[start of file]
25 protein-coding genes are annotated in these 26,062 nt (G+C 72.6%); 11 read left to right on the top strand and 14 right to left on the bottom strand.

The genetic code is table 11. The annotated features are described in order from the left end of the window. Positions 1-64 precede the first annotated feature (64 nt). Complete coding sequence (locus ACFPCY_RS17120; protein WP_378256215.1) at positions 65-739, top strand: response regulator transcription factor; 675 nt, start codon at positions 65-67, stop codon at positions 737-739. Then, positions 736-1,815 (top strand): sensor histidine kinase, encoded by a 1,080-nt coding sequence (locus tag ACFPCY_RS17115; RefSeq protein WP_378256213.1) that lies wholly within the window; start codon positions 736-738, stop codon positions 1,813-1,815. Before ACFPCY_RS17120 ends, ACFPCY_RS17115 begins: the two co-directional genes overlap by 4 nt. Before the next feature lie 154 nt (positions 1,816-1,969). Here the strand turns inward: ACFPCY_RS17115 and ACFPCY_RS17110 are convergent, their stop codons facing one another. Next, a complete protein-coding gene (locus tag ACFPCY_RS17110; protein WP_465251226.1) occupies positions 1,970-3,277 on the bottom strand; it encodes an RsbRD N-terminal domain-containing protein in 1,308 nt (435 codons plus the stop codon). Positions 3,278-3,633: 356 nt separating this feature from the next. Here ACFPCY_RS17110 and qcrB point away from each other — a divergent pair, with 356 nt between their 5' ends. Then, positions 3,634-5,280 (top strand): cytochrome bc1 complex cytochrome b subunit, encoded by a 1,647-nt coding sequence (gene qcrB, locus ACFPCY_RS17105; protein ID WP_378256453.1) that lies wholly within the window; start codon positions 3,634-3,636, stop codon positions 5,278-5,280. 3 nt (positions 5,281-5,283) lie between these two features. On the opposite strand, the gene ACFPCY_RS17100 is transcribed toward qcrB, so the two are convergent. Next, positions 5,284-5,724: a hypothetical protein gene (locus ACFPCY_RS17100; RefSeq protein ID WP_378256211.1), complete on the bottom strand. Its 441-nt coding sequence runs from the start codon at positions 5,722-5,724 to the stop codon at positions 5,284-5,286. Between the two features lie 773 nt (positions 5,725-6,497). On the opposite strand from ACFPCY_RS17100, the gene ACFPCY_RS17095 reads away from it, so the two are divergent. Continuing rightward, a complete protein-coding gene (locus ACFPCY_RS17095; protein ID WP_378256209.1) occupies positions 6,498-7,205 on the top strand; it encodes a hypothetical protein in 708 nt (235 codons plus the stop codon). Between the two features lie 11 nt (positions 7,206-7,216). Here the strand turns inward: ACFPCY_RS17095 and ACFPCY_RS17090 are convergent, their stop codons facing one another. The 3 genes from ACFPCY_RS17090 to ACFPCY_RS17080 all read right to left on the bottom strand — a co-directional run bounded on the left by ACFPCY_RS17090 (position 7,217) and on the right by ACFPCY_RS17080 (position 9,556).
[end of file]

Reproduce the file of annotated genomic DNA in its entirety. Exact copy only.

25 protein-coding genes are annotated in these 26,062 nt (G+C 72.6%); 11 read left to right on the top strand and 14 right to left on the bottom strand.

The genetic code is table 11. The annotated features are described in order from the left end of the window. Positions 1-64 precede the first annotated feature (64 nt). Complete coding sequence (locus ACFPCY_RS17120; protein WP_378256215.1) at positions 65-739, top strand: response regulator transcription factor; 675 nt, start codon at positions 65-67, stop codon at positions 737-739. Then, positions 736-1,815 (top strand): sensor histidine kinase, encoded by a 1,080-nt coding sequence (locus tag ACFPCY_RS17115; RefSeq protein WP_378256213.1) that lies wholly within the window; start codon positions 736-738, stop codon positions 1,813-1,815. Before ACFPCY_RS17120 ends, ACFPCY_RS17115 begins: the two co-directional genes overlap by 4 nt. Before the next feature lie 154 nt (positions 1,816-1,969). Here the strand turns inward: ACFPCY_RS17115 and ACFPCY_RS17110 are convergent, their stop codons facing one another. Next, a complete protein-coding gene (locus tag ACFPCY_RS17110; protein WP_465251226.1) occupies positions 1,970-3,277 on the bottom strand; it encodes an RsbRD N-terminal domain-containing protein in 1,308 nt (435 codons plus the stop codon). Positions 3,278-3,633: 356 nt separating this feature from the next. Here ACFPCY_RS17110 and qcrB point away from each other — a divergent pair, with 356 nt between their 5' ends. Then, positions 3,634-5,280 (top strand): cytochrome bc1 complex cytochrome b subunit, encoded by a 1,647-nt coding sequence (gene qcrB, locus ACFPCY_RS17105; protein ID WP_378256453.1) that lies wholly within the window; start codon positions 3,634-3,636, stop codon positions 5,278-5,280. 3 nt (positions 5,281-5,283) lie between these two features. On the opposite strand, the gene ACFPCY_RS17100 is transcribed toward qcrB, so the two are convergent. Next, positions 5,284-5,724: a hypothetical protein gene (locus ACFPCY_RS17100; RefSeq protein ID WP_378256211.1), complete on the bottom strand. Its 441-nt coding sequence runs from the start codon at positions 5,722-5,724 to the stop codon at positions 5,284-5,286. Between the two features lie 773 nt (positions 5,725-6,497). On the opposite strand from ACFPCY_RS17100, the gene ACFPCY_RS17095 reads away from it, so the two are divergent. Continuing rightward, a complete protein-coding gene (locus ACFPCY_RS17095; protein ID WP_378256209.1) occupies positions 6,498-7,205 on the top strand; it encodes a hypothetical protein in 708 nt (235 codons plus the stop codon). Between the two features lie 11 nt (positions 7,206-7,216). Here the strand turns inward: ACFPCY_RS17095 and ACFPCY_RS17090 are convergent, their stop codons facing one another. The 3 genes from ACFPCY_RS17090 to ACFPCY_RS17080 all read right to left on the bottom strand — a co-directional run bounded on the left by ACFPCY_RS17090 (position 7,217) and on the right by ACFPCY_RS17080 (position 9,556).